Allen, who writes, directs AND narrates, doesn't appear to be slowing down. "Cafe Society" may not be his best, but it is, at times, hilarious, and as always with Allen's films --- vastly entertaining.


Opinion:  See It Now!




Like fine wine or aged cheese, 80-year-old filmmaker Woody Allen keeps getting better. His most recent efforts --- "Midnight in Paris", "Blue Jasmine" and "Magic in the Moonlight" all share a common thread --- Woody wasn't in the cast. His early movies certainly thrived with a younger Allen playing the usual goofball, but his latest productions are better when he only writes and directs --- though he does narrate here.


"Cafe Society" joins the ranks of those films mentioned above with a tightly written script that showcases the talents of good actors. Steve Carell, Jesse Eisenberg and Kristen Stewart are pitch perfect in this 1930's era tale of a passionate love triangle.


Carell plays super agent Phil Stern, arrogantly pursuing the biggest names in Hollywood, grudgingly providing a menial job to his nephew, Bobby (Eisenberg). Stern's assistant Vonnie (Stewart) --- short for Veronica --- is smart and sexy, and when Bobby is immediately smitten, the film moves into high gear.


Carell again proves his dramatic mettle after superior performances in "Foxcatcher" and "The Big Short". Eisenberg solidifies his status as an A-list actor. His portrayal of Bobby's transition from the wet-behind-the-ears nebbish to bon vivant is amazing. Stewart proves that her turns in "Clouds of Sils Maria" and "Still Alice" were no flukes. As the trio's secrets are revealed, these three stars are mesmerizing while interpreting Allen's script about love, life and death.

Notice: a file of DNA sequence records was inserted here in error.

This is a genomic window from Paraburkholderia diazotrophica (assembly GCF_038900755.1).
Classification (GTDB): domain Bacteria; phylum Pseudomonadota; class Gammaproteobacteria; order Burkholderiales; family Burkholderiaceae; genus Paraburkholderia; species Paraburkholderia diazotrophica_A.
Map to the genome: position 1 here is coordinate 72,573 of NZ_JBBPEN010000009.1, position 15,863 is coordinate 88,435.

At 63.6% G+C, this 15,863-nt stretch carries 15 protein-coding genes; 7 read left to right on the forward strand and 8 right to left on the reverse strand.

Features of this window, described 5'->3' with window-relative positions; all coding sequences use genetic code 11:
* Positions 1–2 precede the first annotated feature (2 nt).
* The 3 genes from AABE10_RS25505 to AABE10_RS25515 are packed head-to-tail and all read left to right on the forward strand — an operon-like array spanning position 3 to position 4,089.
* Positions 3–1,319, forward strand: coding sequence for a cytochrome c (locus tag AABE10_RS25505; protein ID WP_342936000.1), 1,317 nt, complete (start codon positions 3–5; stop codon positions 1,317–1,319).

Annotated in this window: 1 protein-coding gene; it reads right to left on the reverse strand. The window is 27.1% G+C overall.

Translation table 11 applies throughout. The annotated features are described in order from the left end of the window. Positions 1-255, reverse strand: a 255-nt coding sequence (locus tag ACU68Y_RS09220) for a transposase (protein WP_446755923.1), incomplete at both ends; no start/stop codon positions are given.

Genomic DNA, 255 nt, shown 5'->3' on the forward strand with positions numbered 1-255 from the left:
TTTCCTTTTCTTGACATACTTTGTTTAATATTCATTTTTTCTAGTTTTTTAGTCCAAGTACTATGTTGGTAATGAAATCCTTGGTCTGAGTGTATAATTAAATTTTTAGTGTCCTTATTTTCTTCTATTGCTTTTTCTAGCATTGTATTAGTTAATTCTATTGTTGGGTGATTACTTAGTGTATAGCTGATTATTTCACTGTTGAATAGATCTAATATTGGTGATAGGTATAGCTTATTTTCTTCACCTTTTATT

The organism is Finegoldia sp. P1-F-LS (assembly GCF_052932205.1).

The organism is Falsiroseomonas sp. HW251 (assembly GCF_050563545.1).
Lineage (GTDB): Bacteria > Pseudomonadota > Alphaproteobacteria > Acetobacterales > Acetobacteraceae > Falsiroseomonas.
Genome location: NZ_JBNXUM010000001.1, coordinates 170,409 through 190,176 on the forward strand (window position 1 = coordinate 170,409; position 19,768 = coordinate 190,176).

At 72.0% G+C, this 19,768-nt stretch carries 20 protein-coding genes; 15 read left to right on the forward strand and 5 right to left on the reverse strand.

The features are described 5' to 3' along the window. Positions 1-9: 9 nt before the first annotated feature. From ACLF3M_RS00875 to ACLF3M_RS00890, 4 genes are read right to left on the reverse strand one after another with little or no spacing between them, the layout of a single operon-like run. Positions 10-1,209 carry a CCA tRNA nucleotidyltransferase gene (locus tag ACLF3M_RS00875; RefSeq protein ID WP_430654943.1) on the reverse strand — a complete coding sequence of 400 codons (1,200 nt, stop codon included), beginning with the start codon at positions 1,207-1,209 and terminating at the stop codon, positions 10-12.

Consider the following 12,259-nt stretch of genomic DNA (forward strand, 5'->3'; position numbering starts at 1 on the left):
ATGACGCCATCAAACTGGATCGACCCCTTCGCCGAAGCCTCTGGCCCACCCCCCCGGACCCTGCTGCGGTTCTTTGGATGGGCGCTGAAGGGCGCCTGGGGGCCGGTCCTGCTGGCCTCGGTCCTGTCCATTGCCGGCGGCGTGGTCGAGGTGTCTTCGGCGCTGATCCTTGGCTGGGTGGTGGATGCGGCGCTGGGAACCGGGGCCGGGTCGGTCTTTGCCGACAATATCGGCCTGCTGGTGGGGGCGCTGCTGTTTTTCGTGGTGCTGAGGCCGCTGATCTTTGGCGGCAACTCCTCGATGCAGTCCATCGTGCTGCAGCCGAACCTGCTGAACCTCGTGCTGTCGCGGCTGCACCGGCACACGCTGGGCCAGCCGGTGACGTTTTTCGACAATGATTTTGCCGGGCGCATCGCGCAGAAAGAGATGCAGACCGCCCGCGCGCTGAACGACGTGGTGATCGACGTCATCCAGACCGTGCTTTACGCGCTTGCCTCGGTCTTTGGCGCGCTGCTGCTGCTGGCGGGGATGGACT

"Cafe Society" is filled with a stellar supporting cast. Corey Stoll is Bobby's older brother Ben, a thug who aims for legitimacy by buying a night club. Bobby's parents Rose (Jeannie Berlin --- older moviegoers will remember her standout performance in the original "The Heartbreak Kid", 1972) and Marty (Ken Stott --- who, even without the makeup, looks like the Hobbit he has played) are a riot.


But the two cast members who almost steal the show are Stephen Kunkel as Bobby's brother-in-law Leonard, and Parker Posey as wealthy New York socialite Rad Taylor. Posey, reuniting with Allen ("Irrational Man"), befriends Bobby when he most needs support. She is delightful and almost unrecognizable in her blond wig.


Leonard, meanwhile, is married to Bobby's sister Evelyn (Sari Lennick), and when their obnoxious neighbor plays his radio too loudly --- Evelyn has a migraine --- the mild-mannered but frenetic Leonard unsuccessfully tries to calm the situation. So Evelyn enlists brother Ben's help with disastrous, but ultimately funny, results. It's a typical Woody Allen sidebar to briefly distract us from the main event. And the fashions by Suzy Benzinger ("Blue Jasmine") are a character all their own, as we are transported back to a time of lavish night life juxtaposed with audacious murders in broad daylight.


"Cafe Society" is a mature look at the complexities of human interaction. The ending may not satisfy everyone, but its message is clear. To borrow from Crosby, Stills, Nash and Young --- "If you can't be with the one you love, love the one you're with".


Opinion:  See It Now!